November 19, 2018

3150 words 15 mins read



A fully functional local AWS cloud stack. Develop and test your cloud & Serverless apps offline!

repo name localstack/localstack
repo link
language Python
size (curr.) 3615 kB
stars (curr.) 23372
created 2016-10-25
license Other

Build Status Backers on Open Collective Sponsors on Open Collective Coverage Status Gitter PyPI Version PyPI License Code Climate Twitter

LocalStack - A fully functional local AWS cloud stack


LocalStack provides an easy-to-use test/mocking framework for developing Cloud applications.

Currently, the focus is primarily on supporting the AWS cloud stack.


  • 2019-10-09: LocalStack Pro is out! We’re incredibly excited to announce the launch of LocalStack Pro - the enterprise version of LocalStack with additional APIs and advanced features. Check out the free trial at
  • 2018-01-10: Help wanted! Please fill out this survey to support a research study on the usage of Serverless and Function-as-a-Service (FaaS) services, conducted at Chalmers University of Technology. The survey only takes 5-10 minutes of your time. Many thanks for your participation!!
    • The result from this study can be found here
  • 2017-08-27: We need your support! LocalStack is growing fast, we now have thousands of developers using the platform on a regular basis. Last month we have recorded a staggering 100k test runs, with 25k+ DynamoDB tables, 20k+ SQS queues, 15k+ Kinesis streams, 13k+ S3 buckets, and 10k+ Lambda functions created locally - for 0$ costs (more details to be published soon). Bug and feature requests are pouring in, and we now need some support from you to keep the open source version actively maintained. Please check out Open Collective and become a backer or supporter of the project today! Thanks everybody for contributing. ♥
  • 2017-07-20: Please note: Starting with version 0.7.0, the Docker image will be pushed and kept up to date under the new name localstack/localstack. (This means that you may have to update your CI configurations.) Please refer to the updated End-User License Agreement (EULA) for the new versions. The old Docker image (atlassianlabs/localstack) is still available but will not be maintained any longer.


LocalStack spins up the following core Cloud APIs on your local machine:

  • API Gateway at http://localhost:4567
  • Kinesis at http://localhost:4568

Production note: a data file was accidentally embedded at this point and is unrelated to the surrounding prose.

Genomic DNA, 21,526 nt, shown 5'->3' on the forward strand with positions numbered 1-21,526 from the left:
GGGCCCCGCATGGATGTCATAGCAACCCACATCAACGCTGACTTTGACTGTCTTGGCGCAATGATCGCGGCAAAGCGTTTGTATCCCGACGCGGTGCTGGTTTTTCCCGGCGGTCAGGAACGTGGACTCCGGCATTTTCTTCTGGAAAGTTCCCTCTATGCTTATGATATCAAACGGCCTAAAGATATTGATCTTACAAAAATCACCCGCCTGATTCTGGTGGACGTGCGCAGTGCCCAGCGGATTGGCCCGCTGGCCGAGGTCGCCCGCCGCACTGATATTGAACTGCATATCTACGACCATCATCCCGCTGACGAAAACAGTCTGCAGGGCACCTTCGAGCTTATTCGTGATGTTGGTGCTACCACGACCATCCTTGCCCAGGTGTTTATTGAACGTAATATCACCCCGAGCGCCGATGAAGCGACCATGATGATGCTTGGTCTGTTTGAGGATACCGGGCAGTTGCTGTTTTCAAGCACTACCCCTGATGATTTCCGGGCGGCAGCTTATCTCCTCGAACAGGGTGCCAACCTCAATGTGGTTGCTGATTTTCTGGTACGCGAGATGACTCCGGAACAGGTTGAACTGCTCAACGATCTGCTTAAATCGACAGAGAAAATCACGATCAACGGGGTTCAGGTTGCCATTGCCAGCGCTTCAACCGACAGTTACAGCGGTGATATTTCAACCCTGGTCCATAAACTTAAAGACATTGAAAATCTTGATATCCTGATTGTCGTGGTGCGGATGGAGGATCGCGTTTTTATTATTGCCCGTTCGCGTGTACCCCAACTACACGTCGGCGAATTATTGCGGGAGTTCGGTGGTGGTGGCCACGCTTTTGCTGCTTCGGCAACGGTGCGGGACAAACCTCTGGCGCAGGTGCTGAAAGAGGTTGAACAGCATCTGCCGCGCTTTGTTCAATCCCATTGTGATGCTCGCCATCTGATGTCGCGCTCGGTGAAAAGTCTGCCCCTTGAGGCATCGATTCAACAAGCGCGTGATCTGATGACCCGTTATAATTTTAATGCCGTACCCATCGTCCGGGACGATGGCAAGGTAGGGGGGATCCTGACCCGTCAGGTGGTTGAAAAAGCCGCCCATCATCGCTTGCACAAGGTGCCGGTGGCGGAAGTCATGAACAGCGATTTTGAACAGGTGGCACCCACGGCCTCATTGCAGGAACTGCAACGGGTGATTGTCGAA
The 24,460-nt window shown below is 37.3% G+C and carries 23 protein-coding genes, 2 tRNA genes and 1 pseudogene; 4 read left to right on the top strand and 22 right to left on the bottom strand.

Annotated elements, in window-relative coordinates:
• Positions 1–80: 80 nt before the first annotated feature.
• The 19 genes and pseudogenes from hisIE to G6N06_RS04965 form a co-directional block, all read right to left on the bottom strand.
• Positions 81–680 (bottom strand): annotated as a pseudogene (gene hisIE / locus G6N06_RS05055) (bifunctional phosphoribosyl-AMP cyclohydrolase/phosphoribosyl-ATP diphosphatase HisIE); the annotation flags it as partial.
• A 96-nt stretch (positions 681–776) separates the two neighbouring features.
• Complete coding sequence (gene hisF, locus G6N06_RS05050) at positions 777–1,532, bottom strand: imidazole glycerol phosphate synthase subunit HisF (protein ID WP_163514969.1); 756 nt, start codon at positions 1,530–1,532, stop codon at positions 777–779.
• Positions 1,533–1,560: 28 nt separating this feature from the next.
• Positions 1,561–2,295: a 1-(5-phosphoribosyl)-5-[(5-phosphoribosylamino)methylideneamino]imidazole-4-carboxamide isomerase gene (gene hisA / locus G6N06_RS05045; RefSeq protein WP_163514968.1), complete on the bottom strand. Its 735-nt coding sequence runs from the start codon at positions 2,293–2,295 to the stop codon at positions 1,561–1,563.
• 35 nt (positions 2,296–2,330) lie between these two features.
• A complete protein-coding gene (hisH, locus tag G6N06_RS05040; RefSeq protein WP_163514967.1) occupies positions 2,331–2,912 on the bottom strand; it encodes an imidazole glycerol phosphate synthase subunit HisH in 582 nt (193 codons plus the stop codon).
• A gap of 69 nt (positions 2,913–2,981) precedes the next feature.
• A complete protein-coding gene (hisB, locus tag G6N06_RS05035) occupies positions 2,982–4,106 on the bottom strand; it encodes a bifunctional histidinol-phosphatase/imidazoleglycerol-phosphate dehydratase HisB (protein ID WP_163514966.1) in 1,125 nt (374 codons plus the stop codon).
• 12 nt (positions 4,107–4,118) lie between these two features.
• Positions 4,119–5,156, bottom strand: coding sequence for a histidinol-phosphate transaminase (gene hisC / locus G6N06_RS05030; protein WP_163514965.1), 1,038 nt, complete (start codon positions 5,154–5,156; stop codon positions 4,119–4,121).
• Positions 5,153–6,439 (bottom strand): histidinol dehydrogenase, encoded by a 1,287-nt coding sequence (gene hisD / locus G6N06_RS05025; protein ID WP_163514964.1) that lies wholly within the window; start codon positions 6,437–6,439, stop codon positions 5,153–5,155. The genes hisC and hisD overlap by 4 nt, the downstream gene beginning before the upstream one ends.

• DynamoDB at http://localhost:4569
  • DynamoDB Streams at http://localhost:4570
  • S3 at http://localhost:4572
  • Firehose at http://localhost:4573
  • Lambda at http://localhost:4574
  • SNS at http://localhost:4575
  • SQS at http://localhost:4576
  • Redshift at http://localhost:4577
  • Elasticsearch Service at http://localhost:4578
  • SES at http://localhost:4579
  • Route53 at http://localhost:4580
  • CloudFormation at http://localhost:4581
  • CloudWatch at http://localhost:4582
  • SSM at http://localhost:4583
  • SecretsManager at http://localhost:4584
  • StepFunctions at http://localhost:4585
  • CloudWatch Logs at http://localhost:4586
  • EventBridge (CloudWatch Events) at http://localhost:4587
  • STS at http://localhost:4592
  • IAM at http://localhost:4593
  • EC2 at http://localhost:4597
  • KMS at http://localhost:4599

In addition to the above, the Pro version of LocalStack supports additional APIs and advanced features, including:

  • AppSync
  • Athena
  • CloudFront
  • Cognito
  • ElastiCache
  • EMR
  • IoT
  • Lambda Layers
  • RDS
  • XRay
  • Interactive UIs to manage resources
  • Test report dashboards
  • …and much, much more to come!

Why LocalStack?

LocalStack builds on existing best-of-breed mocking/testing tools, most notably kinesalite/dynalite and moto. While these tools are awesome (!), they lack functionality for certain use cases. LocalStack combines the tools, makes them interoperable, and adds important missing functionality on top of them:

  • Error injection: LocalStack allows to inject errors frequently occurring in real Cloud environments, for instance ProvisionedThroughputExceededException which is thrown by Kinesis or DynamoDB if the amount of read/write throughput is exceeded.
  • Isolated processes: All services in LocalStack run in separate processes. The overhead of additional processes is negligible, and the entire stack can easily be executed on any developer machine and CI server. In moto, components are often hard-wired in RAM (e.g., when forwarding a message on an SNS topic to an SQS queue, the queue endpoint is looked up in a local hash map). In contrast, LocalStack services live in isolation (separate processes available via HTTP), which fosters true decoupling and more closely resembles the real cloud environment.